Sunday, November 20, 2011

Medicinal Uses of Aloe Vera

Most of us are aware of the medicinal uses of aloe vera as it packs quite a history. Native to Africa, aloe vera is also known as the medicine plant with mysterious abilities to heal wounds. For centuries, this miracle plant has been recognized for its healing properties of aloe vera for treating various skin conditions such as cuts, burns and eczema.

The aloe vera plant is quite versatile. To this day, it is used by African hunters to reduce perspiration and lessen their scent. While this may not be a prerequisite for most of us, there are more than 200 types of the aloe vera plant available and most of them are considered nutritious and effective.

Medicinal Uses of Aloe Vera as a Home Remedy Medicine

If you already use an all natural aloe vera facial moisturizer cream or an aloe vera body cream, you probably have noticed they are different. If you are not familiar with aloe vera creams, this is an excellent alternative, especially for those looking for anti-aging or anti-wrinkle benefits. From my own experience, I love this stuff because it dries fast, it's not sticky and it does not have an overpowering scent. Plus, it's inexpensive. The healing properties of aloe vera are immense and should be something you look for in any skin care moisturizer cream.

Aloe Plant for Burns

An amazing gift of nature, every household should have aloe vera in the medicine cabinet of their home to be used as a home remedy medicine. The most frequent medicinal use of the aloe plant is as a topical gel. The benefits of aloe vera gel to treat burns and minor wounds range from diminishing inflammation and swelling, relieving pain and lessening the chance of possible infection. Studies show that frequent use of an aloe vera based gel will actually speed the healing process.

Some people keep an aloe vera plant in their kitchen to treat cooking burns when they happen. An aloe plant is quite easy to grow--all it needs is a little bit of water, some natural light and a warm place to live.

Uses of Aloe Vera Juice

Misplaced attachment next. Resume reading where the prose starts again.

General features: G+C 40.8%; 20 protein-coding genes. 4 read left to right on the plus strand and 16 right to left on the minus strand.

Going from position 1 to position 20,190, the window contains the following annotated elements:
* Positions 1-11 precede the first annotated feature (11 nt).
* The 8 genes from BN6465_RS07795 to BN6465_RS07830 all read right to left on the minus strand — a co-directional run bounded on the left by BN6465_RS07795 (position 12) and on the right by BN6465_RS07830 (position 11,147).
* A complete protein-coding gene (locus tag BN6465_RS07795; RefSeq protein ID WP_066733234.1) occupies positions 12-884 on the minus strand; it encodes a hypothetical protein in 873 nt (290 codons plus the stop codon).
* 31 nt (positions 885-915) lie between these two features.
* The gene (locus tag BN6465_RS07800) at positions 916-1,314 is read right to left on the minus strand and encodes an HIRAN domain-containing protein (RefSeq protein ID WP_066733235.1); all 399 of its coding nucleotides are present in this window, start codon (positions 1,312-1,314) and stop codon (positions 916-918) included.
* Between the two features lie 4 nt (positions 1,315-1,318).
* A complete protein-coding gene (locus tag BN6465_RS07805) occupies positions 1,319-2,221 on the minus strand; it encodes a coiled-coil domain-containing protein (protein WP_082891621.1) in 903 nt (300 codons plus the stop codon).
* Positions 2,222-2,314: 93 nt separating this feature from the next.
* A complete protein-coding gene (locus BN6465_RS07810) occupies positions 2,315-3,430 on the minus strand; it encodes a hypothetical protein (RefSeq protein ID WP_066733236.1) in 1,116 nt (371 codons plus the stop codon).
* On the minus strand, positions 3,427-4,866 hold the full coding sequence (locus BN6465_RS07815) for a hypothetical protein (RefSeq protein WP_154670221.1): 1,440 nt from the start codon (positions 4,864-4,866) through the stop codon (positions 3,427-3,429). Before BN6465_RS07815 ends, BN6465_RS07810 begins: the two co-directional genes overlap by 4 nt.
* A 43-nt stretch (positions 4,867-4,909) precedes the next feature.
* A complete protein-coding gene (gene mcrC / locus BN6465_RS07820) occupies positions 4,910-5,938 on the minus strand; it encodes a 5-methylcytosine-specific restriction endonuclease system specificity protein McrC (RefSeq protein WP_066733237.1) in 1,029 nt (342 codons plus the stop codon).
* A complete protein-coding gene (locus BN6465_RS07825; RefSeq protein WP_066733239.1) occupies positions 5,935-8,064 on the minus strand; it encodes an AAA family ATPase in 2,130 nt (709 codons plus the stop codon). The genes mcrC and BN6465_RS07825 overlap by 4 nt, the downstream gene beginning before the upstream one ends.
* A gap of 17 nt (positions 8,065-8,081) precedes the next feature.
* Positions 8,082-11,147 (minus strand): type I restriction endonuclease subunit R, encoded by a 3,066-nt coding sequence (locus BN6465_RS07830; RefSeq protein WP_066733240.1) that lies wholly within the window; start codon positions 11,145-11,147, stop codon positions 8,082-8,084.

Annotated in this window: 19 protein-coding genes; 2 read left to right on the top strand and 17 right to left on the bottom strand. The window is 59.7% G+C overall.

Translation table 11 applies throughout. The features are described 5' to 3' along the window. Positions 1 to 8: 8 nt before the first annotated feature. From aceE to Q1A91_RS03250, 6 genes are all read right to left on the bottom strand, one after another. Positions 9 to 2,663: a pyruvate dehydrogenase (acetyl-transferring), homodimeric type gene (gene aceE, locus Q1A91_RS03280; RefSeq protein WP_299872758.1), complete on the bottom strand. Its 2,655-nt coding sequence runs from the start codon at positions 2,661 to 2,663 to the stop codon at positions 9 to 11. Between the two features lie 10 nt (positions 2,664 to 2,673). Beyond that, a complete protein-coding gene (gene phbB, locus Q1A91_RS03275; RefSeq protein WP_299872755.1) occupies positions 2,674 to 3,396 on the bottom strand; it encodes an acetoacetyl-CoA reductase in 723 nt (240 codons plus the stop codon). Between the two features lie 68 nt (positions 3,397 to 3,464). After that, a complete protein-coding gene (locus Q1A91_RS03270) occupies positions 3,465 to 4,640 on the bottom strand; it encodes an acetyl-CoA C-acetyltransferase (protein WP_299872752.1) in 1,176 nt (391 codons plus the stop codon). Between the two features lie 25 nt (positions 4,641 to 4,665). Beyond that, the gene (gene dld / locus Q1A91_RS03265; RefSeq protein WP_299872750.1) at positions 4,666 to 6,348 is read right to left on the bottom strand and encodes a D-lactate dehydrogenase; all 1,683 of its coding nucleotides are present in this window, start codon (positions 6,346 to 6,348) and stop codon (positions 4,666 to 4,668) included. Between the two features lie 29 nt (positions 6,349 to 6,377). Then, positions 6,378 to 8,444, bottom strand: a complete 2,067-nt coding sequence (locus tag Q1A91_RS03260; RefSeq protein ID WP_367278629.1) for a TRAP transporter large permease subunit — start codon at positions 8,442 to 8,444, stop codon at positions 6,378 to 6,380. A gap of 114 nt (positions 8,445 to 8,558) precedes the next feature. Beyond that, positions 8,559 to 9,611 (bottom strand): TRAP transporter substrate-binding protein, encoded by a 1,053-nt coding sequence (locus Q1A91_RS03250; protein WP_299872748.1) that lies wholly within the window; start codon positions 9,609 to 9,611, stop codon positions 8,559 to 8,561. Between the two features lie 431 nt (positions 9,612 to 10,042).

Aloe vera juice can be found in topical lotions, shampoos and creams which contribute to skin softening. You can also drink aloe vera juice directly or added to other liquid. People who ingest aloe vera find relief from many digestive problems, such as peptic ulcers, irritable bowel syndrome, ulcerative colitis, Crohn's Disease and heartburn and reflux. When taken internally, aloe vera juice can sooth stomach irritation by restoring and maintaining balance of stomach acids. This results in improved digestive functions and absorption of proper nutrients.

By rinsing your mouth with aloe vera juice, or rubbing your gums with aloe vera gel or even using aloe vera toothpaste, the anti-bacterial and anti-inflammatory properties of aloe vera have shown to be very effective in actually healing gums and eliminating gum disease. Even severe cases of gum disease have been known to be completely cured by using aloe vera gel.

The medicinal uses of Aloe Vera are never-ending: healthier, more beautiful skin; relief from digestive problems; a boost to your immune system; or simply an overall feeling of wellbeing. You, too, can enjoy the benefits of this all natural ingredient that was discovered thousands of years ago and that is still being used today.

Read more on how the purest, most potent, aloe vera [] will have a noticeable effect on your skin.

Using aloe vera to cope with problem of digestion [].


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